“It’s about the bridge between physical and digital – “phygital” experiences. The most important thing is to show people that you can mirror their real world and then gamefy it. At the same time, education, such as new sports experiences, and a new way of experiencing adventures. If we have another lockdown we need new experiences. The Metaverse represents an escape.”
“In the real world you can create things and sell them. In the Metaverse, you can do the same. It’s a new working possibility, you can be a Metaverse worker. For example, Metaverse advertising is a new type of advertising. And when it comes to education, instead of watching a scene, you can actually play the game and learn in the process.”
Is the Metaverse trying to build a bridge to the real world or replace it?
“Some people already live that way. I don’t think the Metaverse is a bridge itself, it is a virtual environment. But it is important for those creating the Metaverse to build a bridge to drive scalability. You need to create an environment people actually want to be in. The concept of NFTs and digital currencies are the conduit of that bridge. They allow people to understand ownership and value appreciation for assets they have created in the Metaverse.”
What are the pitfalls of the Metaverse?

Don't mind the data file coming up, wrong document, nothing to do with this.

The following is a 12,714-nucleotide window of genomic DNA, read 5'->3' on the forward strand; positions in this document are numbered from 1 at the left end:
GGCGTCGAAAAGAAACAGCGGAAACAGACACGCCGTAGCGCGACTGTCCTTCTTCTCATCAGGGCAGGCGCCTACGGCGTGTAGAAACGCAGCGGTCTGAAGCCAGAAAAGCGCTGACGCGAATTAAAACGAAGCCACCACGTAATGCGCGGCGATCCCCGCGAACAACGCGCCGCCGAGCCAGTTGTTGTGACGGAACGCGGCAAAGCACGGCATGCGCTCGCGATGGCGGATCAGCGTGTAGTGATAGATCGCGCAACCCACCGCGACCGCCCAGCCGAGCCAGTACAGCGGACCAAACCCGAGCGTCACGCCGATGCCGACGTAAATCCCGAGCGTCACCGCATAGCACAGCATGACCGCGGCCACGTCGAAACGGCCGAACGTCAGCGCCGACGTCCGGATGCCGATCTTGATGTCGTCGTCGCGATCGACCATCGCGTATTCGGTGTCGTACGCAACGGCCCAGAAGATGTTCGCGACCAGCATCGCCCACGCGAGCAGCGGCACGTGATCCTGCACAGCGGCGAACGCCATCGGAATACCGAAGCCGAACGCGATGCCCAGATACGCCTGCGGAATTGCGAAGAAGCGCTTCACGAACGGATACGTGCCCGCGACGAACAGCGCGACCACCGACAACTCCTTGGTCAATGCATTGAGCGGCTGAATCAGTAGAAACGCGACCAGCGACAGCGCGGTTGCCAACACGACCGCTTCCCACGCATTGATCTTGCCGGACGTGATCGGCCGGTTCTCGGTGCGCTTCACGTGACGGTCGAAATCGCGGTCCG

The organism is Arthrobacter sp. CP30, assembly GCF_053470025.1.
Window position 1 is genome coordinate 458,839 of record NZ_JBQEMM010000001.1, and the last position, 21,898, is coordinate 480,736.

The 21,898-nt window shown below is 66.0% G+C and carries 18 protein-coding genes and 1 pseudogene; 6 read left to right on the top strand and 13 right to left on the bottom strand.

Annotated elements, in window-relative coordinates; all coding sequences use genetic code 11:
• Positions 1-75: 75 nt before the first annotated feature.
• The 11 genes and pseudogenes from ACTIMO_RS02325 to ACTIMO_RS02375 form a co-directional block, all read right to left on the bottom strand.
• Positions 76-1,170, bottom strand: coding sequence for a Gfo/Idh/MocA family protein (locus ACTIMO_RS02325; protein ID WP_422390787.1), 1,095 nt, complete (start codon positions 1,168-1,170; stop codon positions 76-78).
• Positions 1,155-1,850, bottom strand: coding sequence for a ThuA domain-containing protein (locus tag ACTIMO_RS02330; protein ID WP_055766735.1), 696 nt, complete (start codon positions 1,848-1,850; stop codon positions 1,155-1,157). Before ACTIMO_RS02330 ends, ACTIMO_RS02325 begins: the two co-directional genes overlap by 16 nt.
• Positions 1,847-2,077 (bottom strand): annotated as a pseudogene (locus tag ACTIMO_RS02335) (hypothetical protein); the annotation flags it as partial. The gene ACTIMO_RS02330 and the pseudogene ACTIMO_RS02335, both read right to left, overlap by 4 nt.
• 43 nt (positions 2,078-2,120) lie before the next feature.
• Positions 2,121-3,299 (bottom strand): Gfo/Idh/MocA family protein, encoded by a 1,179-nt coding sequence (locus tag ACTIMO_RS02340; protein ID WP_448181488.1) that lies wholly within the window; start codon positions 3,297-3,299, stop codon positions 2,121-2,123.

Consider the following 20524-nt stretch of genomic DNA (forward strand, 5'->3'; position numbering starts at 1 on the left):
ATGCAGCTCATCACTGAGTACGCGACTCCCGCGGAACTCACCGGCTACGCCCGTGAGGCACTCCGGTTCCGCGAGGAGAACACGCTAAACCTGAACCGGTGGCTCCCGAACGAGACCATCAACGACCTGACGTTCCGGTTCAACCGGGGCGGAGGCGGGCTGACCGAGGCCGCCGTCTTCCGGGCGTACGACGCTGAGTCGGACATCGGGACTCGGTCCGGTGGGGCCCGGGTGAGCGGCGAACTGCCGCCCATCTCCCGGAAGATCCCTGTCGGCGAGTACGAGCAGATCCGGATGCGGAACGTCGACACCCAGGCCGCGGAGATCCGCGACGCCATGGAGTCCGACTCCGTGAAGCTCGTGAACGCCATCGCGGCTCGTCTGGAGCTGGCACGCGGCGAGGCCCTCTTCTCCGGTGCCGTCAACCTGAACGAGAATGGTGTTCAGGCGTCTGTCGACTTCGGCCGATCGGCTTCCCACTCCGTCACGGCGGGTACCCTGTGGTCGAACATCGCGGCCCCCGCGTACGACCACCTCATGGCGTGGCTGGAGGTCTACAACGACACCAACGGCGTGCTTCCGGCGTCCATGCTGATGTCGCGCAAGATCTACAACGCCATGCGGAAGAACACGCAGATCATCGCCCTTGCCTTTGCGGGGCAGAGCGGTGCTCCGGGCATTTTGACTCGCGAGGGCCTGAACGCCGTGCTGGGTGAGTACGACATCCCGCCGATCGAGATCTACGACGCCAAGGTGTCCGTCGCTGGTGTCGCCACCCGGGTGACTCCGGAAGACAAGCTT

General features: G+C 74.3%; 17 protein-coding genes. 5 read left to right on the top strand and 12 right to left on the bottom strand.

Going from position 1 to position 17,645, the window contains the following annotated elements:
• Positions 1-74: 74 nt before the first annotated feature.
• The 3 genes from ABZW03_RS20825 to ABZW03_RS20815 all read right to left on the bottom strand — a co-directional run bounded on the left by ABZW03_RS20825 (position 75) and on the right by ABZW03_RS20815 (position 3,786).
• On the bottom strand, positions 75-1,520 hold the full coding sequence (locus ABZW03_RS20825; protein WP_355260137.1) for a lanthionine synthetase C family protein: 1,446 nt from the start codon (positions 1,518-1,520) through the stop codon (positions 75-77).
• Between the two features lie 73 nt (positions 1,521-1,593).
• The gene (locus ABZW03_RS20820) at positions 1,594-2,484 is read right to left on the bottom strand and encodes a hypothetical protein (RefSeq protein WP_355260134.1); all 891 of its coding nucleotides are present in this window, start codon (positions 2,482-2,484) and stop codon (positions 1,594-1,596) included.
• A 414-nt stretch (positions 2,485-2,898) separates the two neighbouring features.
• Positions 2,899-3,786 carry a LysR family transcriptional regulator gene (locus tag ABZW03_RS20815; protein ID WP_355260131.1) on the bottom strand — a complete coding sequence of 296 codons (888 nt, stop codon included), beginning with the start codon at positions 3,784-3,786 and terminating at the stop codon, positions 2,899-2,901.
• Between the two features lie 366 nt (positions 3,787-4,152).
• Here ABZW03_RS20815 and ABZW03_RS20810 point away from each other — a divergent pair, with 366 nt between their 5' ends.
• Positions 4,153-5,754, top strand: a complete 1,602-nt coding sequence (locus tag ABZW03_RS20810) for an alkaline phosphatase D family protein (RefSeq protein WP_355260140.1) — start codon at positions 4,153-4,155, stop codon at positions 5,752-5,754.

“You can find yourself so immersed in that space, it can be hard to get out of it. That’s why I don’t have an Oculus myself and don’t play video games myself. I could imagine kids never leaving the Metaverse, people can lose their sense of reality and become a digital version of themselves. If we go that route, that could stop progression and creativity in the real world.”
How important will the Metaverse be in five years’ time?
“This is going to be the most important environment for human relationships. It will be a way for us to connect with people all over the world, from different cultures, backgrounds, age groups, and interests. We will also see an explosion in the number of metaverses out there. In five years time, there will be a Metaverse for everything.”
“It’s like the dotcom boom all over again. Everybody is going to be able to enter a new world, shopping online is going to change, the education system is going to change, we are going to create a whole new economy. It will be a beautiful way to exchange ideas, experiences, and assets. It’s going to take over the real world.”
“There will be a lot of disruption on the economic front. But I think it will take a lot of time to go where we want it to go. Perhaps 10 years ahead we will be where Omar and Jordan describe. We haven’t even launched the Sandbox yet. But in the meantime, there will be many smaller environments that will give people these experiences, and within these there will be lots of tribal economies.”
“In five years, we will educate people to create something in the Metaverse themselves. I think we can educate people in all subjects in the Metaverse in five to 10 years’ time: physics, maths, and even playing piano.”